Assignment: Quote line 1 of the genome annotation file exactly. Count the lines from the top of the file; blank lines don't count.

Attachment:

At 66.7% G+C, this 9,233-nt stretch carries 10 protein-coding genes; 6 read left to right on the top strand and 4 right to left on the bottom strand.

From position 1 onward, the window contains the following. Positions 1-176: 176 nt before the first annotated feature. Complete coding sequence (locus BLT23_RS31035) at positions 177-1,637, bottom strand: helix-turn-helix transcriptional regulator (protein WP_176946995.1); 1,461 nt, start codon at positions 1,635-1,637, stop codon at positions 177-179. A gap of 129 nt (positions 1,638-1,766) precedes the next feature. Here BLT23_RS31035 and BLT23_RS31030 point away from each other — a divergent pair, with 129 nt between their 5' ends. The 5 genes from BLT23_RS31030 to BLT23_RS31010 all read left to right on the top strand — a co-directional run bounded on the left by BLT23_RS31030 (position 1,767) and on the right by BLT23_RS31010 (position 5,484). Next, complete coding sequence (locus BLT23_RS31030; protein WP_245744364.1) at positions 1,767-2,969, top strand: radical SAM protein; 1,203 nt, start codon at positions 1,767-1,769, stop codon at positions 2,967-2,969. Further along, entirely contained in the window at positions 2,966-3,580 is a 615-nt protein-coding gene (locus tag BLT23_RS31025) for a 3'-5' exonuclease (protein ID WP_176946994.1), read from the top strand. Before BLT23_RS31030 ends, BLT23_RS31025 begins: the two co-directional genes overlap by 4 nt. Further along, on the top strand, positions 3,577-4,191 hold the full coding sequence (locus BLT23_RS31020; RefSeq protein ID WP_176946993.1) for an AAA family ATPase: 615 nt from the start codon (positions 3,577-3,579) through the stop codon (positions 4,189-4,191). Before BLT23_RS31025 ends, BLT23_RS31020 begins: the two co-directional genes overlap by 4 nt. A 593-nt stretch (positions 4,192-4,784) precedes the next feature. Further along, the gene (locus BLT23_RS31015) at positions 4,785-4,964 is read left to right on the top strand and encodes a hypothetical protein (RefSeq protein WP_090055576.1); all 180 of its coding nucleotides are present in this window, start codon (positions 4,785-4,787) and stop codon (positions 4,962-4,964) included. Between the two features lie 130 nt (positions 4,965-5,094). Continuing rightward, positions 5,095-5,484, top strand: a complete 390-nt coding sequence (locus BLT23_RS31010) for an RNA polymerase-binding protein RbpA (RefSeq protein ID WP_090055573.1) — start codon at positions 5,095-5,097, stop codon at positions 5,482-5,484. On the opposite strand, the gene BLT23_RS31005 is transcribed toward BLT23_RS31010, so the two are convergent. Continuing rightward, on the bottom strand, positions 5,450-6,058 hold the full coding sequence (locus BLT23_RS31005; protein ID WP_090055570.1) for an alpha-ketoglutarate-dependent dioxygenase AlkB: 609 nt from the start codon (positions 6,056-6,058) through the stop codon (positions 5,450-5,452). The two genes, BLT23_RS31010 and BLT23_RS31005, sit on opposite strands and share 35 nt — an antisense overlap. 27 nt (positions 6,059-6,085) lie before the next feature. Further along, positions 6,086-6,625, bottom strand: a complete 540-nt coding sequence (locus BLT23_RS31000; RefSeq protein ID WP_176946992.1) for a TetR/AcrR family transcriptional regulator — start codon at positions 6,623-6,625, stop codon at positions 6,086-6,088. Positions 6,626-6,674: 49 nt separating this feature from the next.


At 66.7% G+C, this 9,233-nt stretch carries 10 protein-coding genes; 6 read left to right on the top strand and 4 right to left on the bottom strand.